The law of polarity (aka the law of opposites) states the idea that everything has an opposite: with every day, there is a night; for every moment of sadness there will come a corresponding one of joy; for every electron there is a positron; every life ends in death, and so on. It’s a notion akin to Chinese yin and yang; and like that philosophical concept, it suggests that these opposites, if not directly joined, are interconnected at some level.
It is this interconnectedness – this duality, if you will – that is the focus of the December exhibition now open at Nitroglobus Roof Gallery, curated by Dido Haas. And like many exhibitions there, it is an exhibition that is layered in potential interpretation.
Entitled Junction Points, it as presented by Selen Minotaur, and features both 2D and 3D pieces (together with a machinima), and in describing it, Selen focuses on the idea of duality inherent in the law of polarity, and the importance of finding balance:
We live, in fact, in duality: high-low, left-right, chiaroscuro, good-bad, day-night, healthy-sick, cold-hot, north-south, etc. Duality teaches us what we prefer to experience and helps us recognise how to change our way of thinking to create that preferred experience in our lives. We know we prefer happiness because we have known sorrow. We love health because we have known sickness.
The challenge, for everyone, is therefore to find the points of junction, those which make it possible to feel “ONE”, in symbiosis and in balance with oneself, with the others and with the universe.
– Selen Minotaur
In reflection of this, the images and sculpture forming the exhibition offer elements of duality throughout, together with their inherent points of connection. In doing so, she presents pieces that are both highly visual whilst frequently offering insight and commentary on life and the human condition.
Take 1+1=3 for example. It suggests two people caught in a dance or coming together in greeting / celebration, and about to clasp hands. Between them is a third individual placed in a front split, feet touching both of the standing figures. Set on a backdrop of geometric forms, it is a piece visual rich in ideas of duality, reflection, and connection. More deeply, however, it might be said to reflect the basic truth that the singularity of life (symbolised by the middle figure connecting the two upright figures, complete with hair growing into a tree-like form – the tree being itself a symbol of life) is born out of the duality of two people becoming a unity.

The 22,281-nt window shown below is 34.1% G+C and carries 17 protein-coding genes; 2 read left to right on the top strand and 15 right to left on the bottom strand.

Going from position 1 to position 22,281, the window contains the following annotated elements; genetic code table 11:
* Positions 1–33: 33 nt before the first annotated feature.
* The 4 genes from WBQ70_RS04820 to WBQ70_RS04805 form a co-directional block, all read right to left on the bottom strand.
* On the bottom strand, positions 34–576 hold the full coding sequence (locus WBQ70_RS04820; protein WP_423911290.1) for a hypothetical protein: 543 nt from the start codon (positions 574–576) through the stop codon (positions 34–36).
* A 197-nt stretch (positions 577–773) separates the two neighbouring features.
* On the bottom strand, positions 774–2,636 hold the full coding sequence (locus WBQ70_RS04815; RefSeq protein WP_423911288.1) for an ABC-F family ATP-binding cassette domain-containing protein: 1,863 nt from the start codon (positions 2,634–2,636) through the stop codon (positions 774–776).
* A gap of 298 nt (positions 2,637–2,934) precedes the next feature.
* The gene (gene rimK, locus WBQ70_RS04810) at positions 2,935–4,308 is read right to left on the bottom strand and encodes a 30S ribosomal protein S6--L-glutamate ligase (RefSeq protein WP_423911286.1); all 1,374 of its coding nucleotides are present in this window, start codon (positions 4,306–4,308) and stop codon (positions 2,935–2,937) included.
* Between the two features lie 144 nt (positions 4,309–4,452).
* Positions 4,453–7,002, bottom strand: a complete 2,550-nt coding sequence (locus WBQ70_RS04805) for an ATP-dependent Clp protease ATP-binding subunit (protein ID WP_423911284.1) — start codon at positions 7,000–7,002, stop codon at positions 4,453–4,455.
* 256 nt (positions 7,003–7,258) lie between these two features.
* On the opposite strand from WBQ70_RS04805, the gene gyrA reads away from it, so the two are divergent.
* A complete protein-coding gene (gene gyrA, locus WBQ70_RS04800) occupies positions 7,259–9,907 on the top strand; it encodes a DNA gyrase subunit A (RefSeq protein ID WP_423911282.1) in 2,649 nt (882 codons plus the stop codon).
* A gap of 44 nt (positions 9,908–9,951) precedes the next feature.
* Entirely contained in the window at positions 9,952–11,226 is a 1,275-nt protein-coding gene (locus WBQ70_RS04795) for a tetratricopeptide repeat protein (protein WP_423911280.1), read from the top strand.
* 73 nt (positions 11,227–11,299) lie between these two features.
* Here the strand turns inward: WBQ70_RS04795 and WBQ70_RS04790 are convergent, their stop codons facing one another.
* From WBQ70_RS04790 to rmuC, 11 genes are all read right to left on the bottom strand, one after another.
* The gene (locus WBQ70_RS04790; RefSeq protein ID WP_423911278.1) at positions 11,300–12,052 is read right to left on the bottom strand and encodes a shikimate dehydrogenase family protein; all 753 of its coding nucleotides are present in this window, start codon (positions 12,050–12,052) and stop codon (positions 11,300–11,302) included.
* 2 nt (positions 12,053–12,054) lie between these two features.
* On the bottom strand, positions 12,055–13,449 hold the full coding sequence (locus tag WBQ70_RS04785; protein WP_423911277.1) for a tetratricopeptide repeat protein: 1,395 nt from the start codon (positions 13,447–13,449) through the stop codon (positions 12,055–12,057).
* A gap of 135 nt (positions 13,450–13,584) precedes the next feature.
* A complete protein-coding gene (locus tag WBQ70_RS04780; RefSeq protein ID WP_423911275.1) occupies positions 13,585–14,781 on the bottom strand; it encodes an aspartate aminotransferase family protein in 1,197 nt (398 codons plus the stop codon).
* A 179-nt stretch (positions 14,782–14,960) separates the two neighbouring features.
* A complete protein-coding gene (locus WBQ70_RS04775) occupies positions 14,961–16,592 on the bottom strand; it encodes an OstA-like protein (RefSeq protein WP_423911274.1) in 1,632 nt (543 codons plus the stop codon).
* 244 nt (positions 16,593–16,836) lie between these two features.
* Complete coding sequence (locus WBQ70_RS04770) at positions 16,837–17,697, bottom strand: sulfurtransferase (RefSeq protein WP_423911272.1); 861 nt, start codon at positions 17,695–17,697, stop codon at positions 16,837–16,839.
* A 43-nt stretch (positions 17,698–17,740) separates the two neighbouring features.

Across the hall, Double Sided offers a a commentary on our need to at times being both striking in our looks and gaining the attention of others and for our need to to be private, as symbolised by the use of shaded glasses and the hat in one half of the image. Thus, on a deeper level it offers a metaphor for the fact that we are, by turns, both social and gregarious creatures whilst also creatures of needing solitude and privacy, and somewhere between the two is that junction point of nature where me might be most true to ourselves.
Within the 3D pieces, both Mood Swing and Depth are especially layered in interpretation, offering ideas on the manner in which we need to find balance within the see-sawing of our emotions both for our onw piece of mind and our relationships to others; through our perceptions of self and those around us, and the fact that we can seem at time to be incredibly deep and at other extraordinarily shallow, with the junction between the two being whom we really are.
Visually expressive, rich in context and (again) supported by lighting and elements by Adwehe on behalf of Dido and the Gallery, Junction Points is an exhibition well worth spending time pondering. However, when visiting, do make sure you have Advanced Lighting Model (ALM) enabled in your viewer (Preferences → Graphics → make sure Advanced Lighting Model is checked; no need to have Shadows enabled as well) in order to see all of the pieces in the installation correctly.
- Nitroglobus Roof Gallery (Sunshine Homestead, rated: Moderate)